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The use of performance-enhancing drugs of an “academic” kind, such as Adderall and Ritalin, is a hot topic nowadays, especially since the fall term has just begun and students across various college campuses and universities are hitting the books once again. We have done a number of posts on this issue, and we continue to read about these drugs and their uses and effects. In doing so we came across a rather interesting feature by University of Texas Health Science Center doctoral student Joshua Gowin on Psychology Today.

RitalinIn the feature, Gowin describes the effects of Adderall and Ritalin to the drugs’ primary receivers: people suffering from Attention-Deficit Hyperactivity Disorder (ADHD). They work by helping the patient focus on an activity at hand without being distracted. As a result, children with ADHD tend to do better in school and have a noticeable improvement in their behavior when taking the drug. These effects are what relatively healthy teenagers and college students would like to achieve in an effort to ahead in their school work, which earned these drugs the nickname “smart drugs”.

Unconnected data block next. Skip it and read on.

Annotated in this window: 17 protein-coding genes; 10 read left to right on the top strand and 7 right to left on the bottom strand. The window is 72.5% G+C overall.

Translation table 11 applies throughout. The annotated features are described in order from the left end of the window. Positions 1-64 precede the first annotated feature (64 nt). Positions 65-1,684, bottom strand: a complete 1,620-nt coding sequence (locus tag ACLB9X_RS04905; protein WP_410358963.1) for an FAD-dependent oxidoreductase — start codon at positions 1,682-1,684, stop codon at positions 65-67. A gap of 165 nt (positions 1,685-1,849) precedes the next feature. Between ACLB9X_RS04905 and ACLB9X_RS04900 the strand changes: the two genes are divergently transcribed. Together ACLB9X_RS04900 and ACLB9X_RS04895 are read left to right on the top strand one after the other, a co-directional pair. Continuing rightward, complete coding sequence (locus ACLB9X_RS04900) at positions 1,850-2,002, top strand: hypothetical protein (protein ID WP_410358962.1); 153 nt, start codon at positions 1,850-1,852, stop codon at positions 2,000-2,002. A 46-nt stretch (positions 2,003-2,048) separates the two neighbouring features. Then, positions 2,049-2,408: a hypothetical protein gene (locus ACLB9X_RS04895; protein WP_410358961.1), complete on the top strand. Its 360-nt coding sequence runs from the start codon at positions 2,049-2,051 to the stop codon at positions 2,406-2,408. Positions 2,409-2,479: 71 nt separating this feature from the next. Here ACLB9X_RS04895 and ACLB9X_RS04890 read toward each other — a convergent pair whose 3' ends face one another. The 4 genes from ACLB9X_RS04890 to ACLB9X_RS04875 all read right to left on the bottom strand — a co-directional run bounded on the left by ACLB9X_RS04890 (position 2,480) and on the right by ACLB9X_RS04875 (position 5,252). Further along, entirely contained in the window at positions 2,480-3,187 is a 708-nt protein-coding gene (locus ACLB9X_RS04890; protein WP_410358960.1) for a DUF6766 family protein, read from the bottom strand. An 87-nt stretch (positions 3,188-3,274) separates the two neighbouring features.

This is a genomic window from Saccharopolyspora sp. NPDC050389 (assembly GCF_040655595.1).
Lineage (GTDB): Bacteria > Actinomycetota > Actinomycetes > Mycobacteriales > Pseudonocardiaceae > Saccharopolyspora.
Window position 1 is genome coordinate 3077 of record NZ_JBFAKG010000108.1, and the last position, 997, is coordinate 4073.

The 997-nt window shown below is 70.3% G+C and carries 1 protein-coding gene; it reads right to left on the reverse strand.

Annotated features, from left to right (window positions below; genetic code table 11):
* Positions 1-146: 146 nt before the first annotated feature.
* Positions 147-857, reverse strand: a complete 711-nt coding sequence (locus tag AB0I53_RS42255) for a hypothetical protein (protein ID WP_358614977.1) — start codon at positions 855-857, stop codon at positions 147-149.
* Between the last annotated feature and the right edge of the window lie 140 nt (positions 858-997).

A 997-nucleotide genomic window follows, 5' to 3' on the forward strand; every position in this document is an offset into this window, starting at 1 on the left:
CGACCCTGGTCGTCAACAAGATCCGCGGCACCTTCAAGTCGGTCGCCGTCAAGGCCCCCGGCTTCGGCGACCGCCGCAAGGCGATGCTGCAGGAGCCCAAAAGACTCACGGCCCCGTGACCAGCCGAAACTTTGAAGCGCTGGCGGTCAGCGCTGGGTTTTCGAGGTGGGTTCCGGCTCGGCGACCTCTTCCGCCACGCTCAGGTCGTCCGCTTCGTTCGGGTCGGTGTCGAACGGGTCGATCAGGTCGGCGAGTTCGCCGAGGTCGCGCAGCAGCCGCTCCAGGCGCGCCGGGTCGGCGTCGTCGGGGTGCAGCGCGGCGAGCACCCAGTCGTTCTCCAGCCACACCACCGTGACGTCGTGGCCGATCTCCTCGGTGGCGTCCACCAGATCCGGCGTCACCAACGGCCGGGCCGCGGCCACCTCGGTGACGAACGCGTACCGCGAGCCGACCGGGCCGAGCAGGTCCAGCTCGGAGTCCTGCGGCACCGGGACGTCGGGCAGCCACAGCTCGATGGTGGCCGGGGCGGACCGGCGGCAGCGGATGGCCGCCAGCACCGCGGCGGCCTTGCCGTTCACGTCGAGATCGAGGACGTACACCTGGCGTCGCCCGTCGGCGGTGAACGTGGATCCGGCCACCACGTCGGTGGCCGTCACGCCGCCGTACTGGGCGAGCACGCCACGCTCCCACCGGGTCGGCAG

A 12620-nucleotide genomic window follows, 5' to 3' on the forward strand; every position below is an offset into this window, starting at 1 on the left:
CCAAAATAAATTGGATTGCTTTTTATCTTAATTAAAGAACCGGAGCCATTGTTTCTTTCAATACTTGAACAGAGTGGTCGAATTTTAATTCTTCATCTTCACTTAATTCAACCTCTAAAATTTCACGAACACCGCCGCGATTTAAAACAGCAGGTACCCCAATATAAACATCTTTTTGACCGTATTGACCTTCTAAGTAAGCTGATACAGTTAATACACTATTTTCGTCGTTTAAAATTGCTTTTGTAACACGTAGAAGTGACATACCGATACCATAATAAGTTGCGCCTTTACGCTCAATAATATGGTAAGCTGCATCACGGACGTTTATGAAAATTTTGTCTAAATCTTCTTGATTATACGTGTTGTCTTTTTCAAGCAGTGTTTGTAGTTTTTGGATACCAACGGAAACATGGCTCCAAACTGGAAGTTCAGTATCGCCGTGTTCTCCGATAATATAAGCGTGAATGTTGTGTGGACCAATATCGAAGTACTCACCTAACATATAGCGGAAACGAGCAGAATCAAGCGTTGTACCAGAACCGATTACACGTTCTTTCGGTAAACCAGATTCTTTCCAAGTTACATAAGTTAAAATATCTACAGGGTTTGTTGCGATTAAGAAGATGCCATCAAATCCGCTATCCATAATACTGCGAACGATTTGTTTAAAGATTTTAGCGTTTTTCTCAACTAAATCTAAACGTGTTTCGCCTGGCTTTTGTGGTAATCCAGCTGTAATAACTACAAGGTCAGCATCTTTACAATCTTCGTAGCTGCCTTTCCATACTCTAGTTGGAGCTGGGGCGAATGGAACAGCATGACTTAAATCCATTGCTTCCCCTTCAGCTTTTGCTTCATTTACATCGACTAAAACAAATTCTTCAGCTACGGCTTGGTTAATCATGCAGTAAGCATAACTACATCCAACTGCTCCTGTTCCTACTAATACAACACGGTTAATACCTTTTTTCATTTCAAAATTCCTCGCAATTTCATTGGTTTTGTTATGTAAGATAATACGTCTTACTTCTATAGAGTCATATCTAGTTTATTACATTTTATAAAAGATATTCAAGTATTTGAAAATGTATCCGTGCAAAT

It is rather surprising, therefore, when reading further on we found out that taking Adderall did not necessarily spell great academic success. Gowin shared findings presented at the College for Problems of Drug Dependence by Amelia Arria, lead researcher for The College Life Study, which looked into the use of Ritalin and Adderall as study aids. Based on the data, Adderall users do not necessarily get the 4.0 we would think they would be able to get with this extra study boost. It turns out that Adderall users are those who need to cram in a few extra hours of study time because they did not plan ahead to begin with.

So, do smart drugs make one smart? Guess not, because the act of taking these habit-forming drugs probably dispels any attempt at being smart anyway. Bottom line, the surest way towards that A and a 4.0 average is to work hard and manage your time well. There is, indeed, no shortcut to success.

Substance Abuse